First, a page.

If you need to jump the car, the battery is dead. As soon as you diconnect the jump vehicle, the engine will die again. With a dead battery and a bad alternator, it has no source of electricity.
We might continue with the technical arguments, but the car ain’t goin’ anywhere. Why take the risk?
“The electronics are not “sensitive” as you claim.”
The first post by Keith, tells Dripper all he needs to know…
For protection, use a $59 jumper battery that has neither the surplus power to do Much damage or cost to bear the loss of itself. It’s pretty much SOP for shops around here to use them. I refuse to carry jumper cables. No one is using my car or boat to jump their vehicle but are welcome to to borrow either of my $39 or $59 jumpers. Neither has failed to start anything yet, including cars, my house generator and a plethora of boats. They also make great little emergency trolling motors for up to an hour running time. One is ten years old, the other new last year out of guilt for the first one lasting so long. The keys IMO; store them inside, keep them charged and take them out only as needed and recharge after use. Don’t expect to turn over a one ton truck unless it just needs a little help.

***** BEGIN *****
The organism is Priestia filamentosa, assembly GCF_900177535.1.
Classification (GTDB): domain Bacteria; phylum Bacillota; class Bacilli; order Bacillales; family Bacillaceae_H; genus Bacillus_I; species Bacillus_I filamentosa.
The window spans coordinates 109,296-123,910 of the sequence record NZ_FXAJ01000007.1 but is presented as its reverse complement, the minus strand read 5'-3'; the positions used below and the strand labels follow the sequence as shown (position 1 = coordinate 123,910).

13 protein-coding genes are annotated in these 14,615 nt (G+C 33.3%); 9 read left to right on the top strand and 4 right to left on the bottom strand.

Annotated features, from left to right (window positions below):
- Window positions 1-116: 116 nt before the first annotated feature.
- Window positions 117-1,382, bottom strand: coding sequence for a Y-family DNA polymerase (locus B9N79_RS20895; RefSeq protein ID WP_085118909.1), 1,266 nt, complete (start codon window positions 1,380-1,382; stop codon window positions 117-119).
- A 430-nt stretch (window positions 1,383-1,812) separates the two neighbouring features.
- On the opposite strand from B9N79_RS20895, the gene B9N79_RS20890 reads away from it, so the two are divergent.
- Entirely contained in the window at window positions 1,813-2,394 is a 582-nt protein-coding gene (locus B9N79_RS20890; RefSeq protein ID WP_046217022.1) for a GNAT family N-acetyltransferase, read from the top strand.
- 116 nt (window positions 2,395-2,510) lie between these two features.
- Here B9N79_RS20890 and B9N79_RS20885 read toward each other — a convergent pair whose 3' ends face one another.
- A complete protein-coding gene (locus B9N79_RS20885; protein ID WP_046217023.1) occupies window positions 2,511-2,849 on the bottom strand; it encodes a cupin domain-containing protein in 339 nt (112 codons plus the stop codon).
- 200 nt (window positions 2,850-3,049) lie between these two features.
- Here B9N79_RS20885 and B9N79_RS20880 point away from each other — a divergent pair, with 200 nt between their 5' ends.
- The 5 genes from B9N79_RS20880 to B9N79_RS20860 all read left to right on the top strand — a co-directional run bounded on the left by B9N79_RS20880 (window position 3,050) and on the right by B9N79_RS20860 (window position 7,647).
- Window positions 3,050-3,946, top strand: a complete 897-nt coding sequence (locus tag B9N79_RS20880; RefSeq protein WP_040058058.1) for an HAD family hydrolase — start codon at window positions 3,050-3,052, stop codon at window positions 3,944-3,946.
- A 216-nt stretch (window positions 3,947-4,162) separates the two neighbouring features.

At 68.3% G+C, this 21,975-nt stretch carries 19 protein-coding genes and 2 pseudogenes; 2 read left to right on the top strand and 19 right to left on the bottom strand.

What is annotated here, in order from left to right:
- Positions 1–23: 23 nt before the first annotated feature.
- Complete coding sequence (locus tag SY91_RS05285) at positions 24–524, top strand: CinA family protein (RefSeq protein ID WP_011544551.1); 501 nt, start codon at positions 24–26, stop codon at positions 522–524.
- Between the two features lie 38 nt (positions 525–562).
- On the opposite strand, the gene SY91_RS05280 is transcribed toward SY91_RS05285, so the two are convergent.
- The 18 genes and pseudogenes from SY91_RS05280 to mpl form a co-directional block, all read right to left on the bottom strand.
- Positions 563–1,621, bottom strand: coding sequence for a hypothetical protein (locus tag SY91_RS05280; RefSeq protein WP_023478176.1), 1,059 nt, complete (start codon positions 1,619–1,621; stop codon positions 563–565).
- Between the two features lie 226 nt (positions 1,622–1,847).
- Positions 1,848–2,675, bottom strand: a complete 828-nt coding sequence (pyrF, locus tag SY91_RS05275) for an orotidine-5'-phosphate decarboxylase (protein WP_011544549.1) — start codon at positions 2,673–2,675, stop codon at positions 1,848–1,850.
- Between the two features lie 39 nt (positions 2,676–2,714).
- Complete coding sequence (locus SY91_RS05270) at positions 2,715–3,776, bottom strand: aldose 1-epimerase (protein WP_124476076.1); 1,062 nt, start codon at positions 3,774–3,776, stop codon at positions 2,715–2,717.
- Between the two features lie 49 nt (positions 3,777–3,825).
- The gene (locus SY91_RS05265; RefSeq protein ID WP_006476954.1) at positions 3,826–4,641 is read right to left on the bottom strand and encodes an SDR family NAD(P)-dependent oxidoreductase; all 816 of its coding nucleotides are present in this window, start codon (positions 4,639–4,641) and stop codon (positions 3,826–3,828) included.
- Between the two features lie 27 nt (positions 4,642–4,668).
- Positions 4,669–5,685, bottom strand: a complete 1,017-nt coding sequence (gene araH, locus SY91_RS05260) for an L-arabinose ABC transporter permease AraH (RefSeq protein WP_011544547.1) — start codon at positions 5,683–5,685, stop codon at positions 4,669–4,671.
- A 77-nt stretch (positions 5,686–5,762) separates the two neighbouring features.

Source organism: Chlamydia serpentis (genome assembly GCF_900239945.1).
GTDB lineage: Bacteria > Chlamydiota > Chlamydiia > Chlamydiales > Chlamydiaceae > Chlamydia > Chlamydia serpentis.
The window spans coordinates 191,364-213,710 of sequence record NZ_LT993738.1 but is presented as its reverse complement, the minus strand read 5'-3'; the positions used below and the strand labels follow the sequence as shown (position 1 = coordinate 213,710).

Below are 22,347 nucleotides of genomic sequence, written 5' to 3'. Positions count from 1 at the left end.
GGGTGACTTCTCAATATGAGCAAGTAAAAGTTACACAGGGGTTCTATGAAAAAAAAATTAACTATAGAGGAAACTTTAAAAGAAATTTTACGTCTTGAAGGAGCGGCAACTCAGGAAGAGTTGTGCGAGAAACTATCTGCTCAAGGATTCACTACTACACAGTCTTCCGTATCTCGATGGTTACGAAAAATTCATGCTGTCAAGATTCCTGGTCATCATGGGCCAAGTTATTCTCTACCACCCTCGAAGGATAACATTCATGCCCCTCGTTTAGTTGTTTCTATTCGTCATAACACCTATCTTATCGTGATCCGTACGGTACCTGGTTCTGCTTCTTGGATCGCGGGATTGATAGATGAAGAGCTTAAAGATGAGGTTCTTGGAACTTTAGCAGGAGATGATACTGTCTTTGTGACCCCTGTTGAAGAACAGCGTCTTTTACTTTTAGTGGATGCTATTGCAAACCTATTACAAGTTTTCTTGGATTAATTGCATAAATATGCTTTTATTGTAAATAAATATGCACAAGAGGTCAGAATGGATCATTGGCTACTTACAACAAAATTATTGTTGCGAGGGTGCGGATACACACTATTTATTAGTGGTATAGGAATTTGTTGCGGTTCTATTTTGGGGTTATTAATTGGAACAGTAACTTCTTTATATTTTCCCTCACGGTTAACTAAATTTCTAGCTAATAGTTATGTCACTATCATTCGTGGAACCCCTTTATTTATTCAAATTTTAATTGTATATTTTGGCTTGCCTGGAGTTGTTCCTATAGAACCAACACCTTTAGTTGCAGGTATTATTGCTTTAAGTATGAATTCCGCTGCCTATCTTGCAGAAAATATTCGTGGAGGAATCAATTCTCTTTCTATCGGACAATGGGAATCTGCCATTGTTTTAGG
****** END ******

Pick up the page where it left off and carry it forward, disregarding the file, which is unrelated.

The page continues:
Throw your cables away and keep one of these and a AAA card handy. Been around to see the results of a battery blowing up…it’s not pretty and you might as well be next to a twelve gauge shooting acid every where.
Btw, the very first sign of a “slow” or non strart, get the battery and system checked and parts replaced or mainatined as necessary. Don’t mess with having to jump it any more then getting to a shop or repairing/replacing it yourself. As my dad always said, a battery never gets better on it’s own. For some strange reason, some drivers will drive around with jumper Cables knowing their battery is weak. It’s being a co dependent to help these types …walk away. That felt good. Just a little dead battery venting as winter rolls into high gear. Oops, almost forgot. Wear eye protection and gloves.